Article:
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The amazing history of the music video

Anna Kurkijärvi Published by Anna Kurkijärvi November 26, 2012

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The amazing history of the music video

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429

Anna Kurkijärvi Published by Anna Kurkijärvi November 26, 2012

Music and images have been jamming together for a lot longer than you think.

If you’ve ever enjoyed a music video on your Nokia Lumia 920, you probably imagined them to be a relatively modern phenomenon. But music videos didn’t start with The Beatles’ A Hard Day’s Night, any more than it started with MTV, VH1 or YouTube. In fact, believe it or not, the story of the music video begins well over a century ago.

A picture perfect beginning 

It was American electrician-slash-photographer George Thomas who was the first to marry images to music. His ‘illustrated song’ – a series of still images printed onto glass slides, coloured in by hand and projected onto a screen alongside a live musical performance – made song-book publishers Edward B. Marks and Joe Stern’s number, The Little Lost Child, a massive hit back in the music halls of 1894.

Melodies are made

Skip forward almost thirty years to the era of the talkies, and musical films were taking off dramatically. Spooney Melodies was a series of five musical shorts produced by Warner Brothers between 1930 and 1931 – films that mixed art-deco animation and live-action footage and aimed to showcase the popular tunes of the day. Clocking in a six minutes (so double the typical length of the later pop video proper), only one of them, Crying’ For The Carolines, is known to have survived.

Video boxes juke it out

In the late 1950s, a company called Cameca in Courbevoie, France, came up with the Scopitone, a jukebox that incorporated a 16mm film component. Magic! Soon the Italians were following suit with the Cinebox, which emigrated to the USA with the Scopitone in the 1960s, where the Cinebox became the Cinejukebox and Francis Ford Coppolla invested in the Scopitone. The craze for video jukeboxes had fizzled out by 1967, but by then the enthusiasm for music videos was unstoppable.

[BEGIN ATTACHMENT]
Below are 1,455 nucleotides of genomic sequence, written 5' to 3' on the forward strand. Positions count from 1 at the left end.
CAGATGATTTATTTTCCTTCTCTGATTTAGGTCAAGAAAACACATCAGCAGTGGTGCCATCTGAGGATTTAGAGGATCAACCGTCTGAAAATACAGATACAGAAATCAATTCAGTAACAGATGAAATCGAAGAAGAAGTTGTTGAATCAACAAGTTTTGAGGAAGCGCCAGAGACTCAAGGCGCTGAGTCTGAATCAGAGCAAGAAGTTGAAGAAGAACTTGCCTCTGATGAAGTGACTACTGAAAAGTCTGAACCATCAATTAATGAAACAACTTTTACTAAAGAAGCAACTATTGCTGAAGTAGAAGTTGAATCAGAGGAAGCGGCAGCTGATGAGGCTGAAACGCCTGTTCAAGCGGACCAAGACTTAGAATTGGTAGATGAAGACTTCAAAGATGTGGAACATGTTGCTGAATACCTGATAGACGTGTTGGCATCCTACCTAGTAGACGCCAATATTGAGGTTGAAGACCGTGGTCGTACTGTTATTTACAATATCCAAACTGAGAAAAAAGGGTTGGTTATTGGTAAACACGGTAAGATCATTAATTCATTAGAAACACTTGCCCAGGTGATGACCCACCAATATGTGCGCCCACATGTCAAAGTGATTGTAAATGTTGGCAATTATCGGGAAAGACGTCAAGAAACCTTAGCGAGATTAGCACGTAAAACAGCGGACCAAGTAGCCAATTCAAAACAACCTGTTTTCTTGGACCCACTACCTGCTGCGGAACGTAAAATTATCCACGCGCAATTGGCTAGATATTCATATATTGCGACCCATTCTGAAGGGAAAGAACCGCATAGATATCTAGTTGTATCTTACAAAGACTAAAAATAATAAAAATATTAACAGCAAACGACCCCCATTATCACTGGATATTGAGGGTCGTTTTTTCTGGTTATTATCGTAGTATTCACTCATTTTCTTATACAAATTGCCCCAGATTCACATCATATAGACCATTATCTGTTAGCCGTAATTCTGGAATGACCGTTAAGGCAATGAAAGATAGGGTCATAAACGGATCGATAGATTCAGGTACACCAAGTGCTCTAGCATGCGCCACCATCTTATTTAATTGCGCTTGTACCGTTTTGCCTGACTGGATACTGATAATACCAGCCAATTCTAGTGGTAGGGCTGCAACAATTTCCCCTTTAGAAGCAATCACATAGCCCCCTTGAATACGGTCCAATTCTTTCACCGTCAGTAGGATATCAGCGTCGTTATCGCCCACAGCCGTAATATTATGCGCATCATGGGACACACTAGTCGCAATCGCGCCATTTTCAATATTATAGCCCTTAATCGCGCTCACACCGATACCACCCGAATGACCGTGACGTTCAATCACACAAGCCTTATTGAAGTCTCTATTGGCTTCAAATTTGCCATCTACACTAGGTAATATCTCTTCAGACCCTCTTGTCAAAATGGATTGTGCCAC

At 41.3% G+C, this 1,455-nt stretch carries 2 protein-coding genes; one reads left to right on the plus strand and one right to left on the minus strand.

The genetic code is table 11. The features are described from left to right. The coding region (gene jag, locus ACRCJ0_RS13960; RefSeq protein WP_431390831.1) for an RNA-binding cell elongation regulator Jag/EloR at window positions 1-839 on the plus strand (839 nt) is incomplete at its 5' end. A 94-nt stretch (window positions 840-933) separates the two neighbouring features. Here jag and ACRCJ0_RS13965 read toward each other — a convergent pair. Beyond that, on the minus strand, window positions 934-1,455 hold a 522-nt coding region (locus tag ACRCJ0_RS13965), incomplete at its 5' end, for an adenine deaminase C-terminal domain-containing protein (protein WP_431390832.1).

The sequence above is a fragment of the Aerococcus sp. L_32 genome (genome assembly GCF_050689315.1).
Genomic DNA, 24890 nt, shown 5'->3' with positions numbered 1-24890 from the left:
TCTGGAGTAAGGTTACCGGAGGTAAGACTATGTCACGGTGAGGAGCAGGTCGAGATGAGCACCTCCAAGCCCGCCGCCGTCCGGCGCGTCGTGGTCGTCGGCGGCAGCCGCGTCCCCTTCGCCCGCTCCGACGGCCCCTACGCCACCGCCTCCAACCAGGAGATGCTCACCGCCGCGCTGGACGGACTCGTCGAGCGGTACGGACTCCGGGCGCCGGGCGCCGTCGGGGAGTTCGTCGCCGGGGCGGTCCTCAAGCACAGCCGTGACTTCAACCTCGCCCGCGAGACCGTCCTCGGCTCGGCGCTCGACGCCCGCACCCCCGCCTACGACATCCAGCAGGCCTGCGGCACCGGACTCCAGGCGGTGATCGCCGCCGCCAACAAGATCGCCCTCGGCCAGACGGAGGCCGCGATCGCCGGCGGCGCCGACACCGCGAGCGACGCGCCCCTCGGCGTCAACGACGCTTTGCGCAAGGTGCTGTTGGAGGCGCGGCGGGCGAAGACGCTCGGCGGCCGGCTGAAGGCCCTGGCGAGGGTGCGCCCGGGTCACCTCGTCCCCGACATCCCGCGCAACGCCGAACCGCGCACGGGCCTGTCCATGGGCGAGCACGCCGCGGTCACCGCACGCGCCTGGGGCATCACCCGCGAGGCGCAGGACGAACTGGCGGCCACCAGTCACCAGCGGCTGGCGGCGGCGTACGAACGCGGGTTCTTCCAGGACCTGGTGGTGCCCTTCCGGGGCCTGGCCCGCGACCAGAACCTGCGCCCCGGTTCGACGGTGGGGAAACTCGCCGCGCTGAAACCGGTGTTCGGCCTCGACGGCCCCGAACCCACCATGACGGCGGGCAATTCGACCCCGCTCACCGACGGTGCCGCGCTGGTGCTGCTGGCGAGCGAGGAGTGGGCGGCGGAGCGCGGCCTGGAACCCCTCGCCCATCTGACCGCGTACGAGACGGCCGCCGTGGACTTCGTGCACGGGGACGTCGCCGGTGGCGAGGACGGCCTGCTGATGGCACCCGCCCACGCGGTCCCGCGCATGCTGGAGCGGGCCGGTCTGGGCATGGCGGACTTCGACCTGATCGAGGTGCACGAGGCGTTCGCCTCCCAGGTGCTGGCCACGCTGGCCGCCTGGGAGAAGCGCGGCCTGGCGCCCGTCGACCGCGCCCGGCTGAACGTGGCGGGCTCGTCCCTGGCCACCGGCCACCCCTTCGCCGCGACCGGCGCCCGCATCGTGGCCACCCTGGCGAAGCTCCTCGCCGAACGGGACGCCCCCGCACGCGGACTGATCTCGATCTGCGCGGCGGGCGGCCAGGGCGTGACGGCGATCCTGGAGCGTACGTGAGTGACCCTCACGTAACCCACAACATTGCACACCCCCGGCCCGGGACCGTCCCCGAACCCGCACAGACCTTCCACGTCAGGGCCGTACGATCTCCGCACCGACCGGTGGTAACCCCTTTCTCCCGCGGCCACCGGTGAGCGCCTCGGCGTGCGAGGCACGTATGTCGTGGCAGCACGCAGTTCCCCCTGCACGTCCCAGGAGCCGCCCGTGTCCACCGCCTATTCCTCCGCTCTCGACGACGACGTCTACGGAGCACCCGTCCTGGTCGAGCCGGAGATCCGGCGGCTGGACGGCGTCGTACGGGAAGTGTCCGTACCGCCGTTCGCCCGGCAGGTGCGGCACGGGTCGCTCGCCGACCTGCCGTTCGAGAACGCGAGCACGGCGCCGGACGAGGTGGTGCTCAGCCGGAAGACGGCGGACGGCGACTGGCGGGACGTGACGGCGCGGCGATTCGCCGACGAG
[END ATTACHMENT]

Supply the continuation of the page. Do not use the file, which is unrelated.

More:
Video kills the radio star

It was television, of course, that truly embraced the music video. In the mid-1970s, alongside the UK’s famous Top of the Pops (which had quite restrictive rules on how many non-live ‘outsourced clips’ they could use in the programme), Australian TV shows Countdown and Sounds were busy popularising the genre. Sounds presenter and DJ Graham Webb hired new director Russell Mulcahy to shoot videos for songs he wanted to feature on his show but that didn’t already have their own promo clips. Mulchay went on create the video for The Buggles’ Video Killed The Radio Star – which became, in 1981, the first music video ever to be played on MTV!

Music TV takes off

Since the 1980s, round-the-clock music video channels have become the norm – starting with MTV, VH1 and Canada’s MuchMusic – and in 1984, MTV launched their Music Awards (latterly the VMAs). Directors grew ambitious – John Landis’ video for Michael Jackson’s Thriller cost a staggering half a million dollars to make and opened the way for African-American artists in the music video scene.

Videos go viral

Although MTV is now more focussed on reality shows than music, the Internet has picked up where TV has waned, and, since 2005, YouTube is now the first port of call for anybody searching for their favourite artist’s latest video. The video for Lady GaGa’s hit, Bad Romance (which owes more than a nod to Thriller) became, in 2010, the most-viewed video not only on YouTube, but on the entire Internet. And now, thanks to smartphones, more people than ever check out videos anywhere, anytime.

So, one hundred and eighteen years old and still going from strength to strength – here’s to the music video!

Image credit: SayLuiiiis

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